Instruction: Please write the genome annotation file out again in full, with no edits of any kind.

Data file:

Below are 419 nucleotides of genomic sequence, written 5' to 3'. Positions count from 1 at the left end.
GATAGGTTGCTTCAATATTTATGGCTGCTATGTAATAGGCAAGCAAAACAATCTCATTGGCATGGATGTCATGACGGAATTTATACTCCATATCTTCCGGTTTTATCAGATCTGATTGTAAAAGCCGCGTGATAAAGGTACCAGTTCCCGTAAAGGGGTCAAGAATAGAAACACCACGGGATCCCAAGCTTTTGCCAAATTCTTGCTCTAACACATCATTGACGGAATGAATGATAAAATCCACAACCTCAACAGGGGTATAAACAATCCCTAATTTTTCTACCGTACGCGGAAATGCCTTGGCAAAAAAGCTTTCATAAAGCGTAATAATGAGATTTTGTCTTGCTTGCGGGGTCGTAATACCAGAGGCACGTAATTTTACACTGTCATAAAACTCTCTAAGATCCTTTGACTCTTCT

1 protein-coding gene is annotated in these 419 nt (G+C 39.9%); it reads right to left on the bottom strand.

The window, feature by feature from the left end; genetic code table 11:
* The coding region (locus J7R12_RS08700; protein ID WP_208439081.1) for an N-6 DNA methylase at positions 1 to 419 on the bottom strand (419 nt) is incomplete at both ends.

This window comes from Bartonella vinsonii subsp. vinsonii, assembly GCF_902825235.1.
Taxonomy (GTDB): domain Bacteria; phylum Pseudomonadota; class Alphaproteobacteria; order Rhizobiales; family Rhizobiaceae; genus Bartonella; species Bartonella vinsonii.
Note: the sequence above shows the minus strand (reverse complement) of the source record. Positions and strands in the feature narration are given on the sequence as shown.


Below are 419 nucleotides of genomic sequence, written 5' to 3'. Positions count from 1 at the left end.
GATAGGTTGCTTCAATATTTATGGCTGCTATGTAATAGGCAAGCAAAACAATCTCATTGGCATGGATGTCATGACGGAATTTATACTCCATATCTTCCGGTTTTATCAGATCTGATTGTAAAAGCCGCGTGATAAAGGTACCAGTTCCCGTAAAGGGGTCAAGAATAGAAACACCACGGGATCCCAAGCTTTTGCCAAATTCTTGCTCTAACACATCATTGACGGAATGAATGATAAAATCCACAACCTCAACAGGGGTATAAACAATCCCTAATTTTTCTACCGTACGCGGAAATGCCTTGGCAAAAAAGCTTTCATAAAGCGTAATAATGAGATTTTGTCTTGCTTGCGGGGTCGTAATACCAGAGGCACGTAATTTTACACTGTCATAAAACTCTCTAAGATCCTTTGACTCTTCT

1 protein-coding gene is annotated in these 419 nt (G+C 39.9%); it reads right to left on the bottom strand.

The window, feature by feature from the left end; genetic code table 11:
* The coding region (locus J7R12_RS08700; protein ID WP_208439081.1) for an N-6 DNA methylase at positions 1 to 419 on the bottom strand (419 nt) is incomplete at both ends.

This window comes from Bartonella vinsonii subsp. vinsonii, assembly GCF_902825235.1.
Taxonomy (GTDB): domain Bacteria; phylum Pseudomonadota; class Alphaproteobacteria; order Rhizobiales; family Rhizobiaceae; genus Bartonella; species Bartonella vinsonii.
Note: the sequence above shows the minus strand (reverse complement) of the source record. Positions and strands in the feature narration are given on the sequence as shown.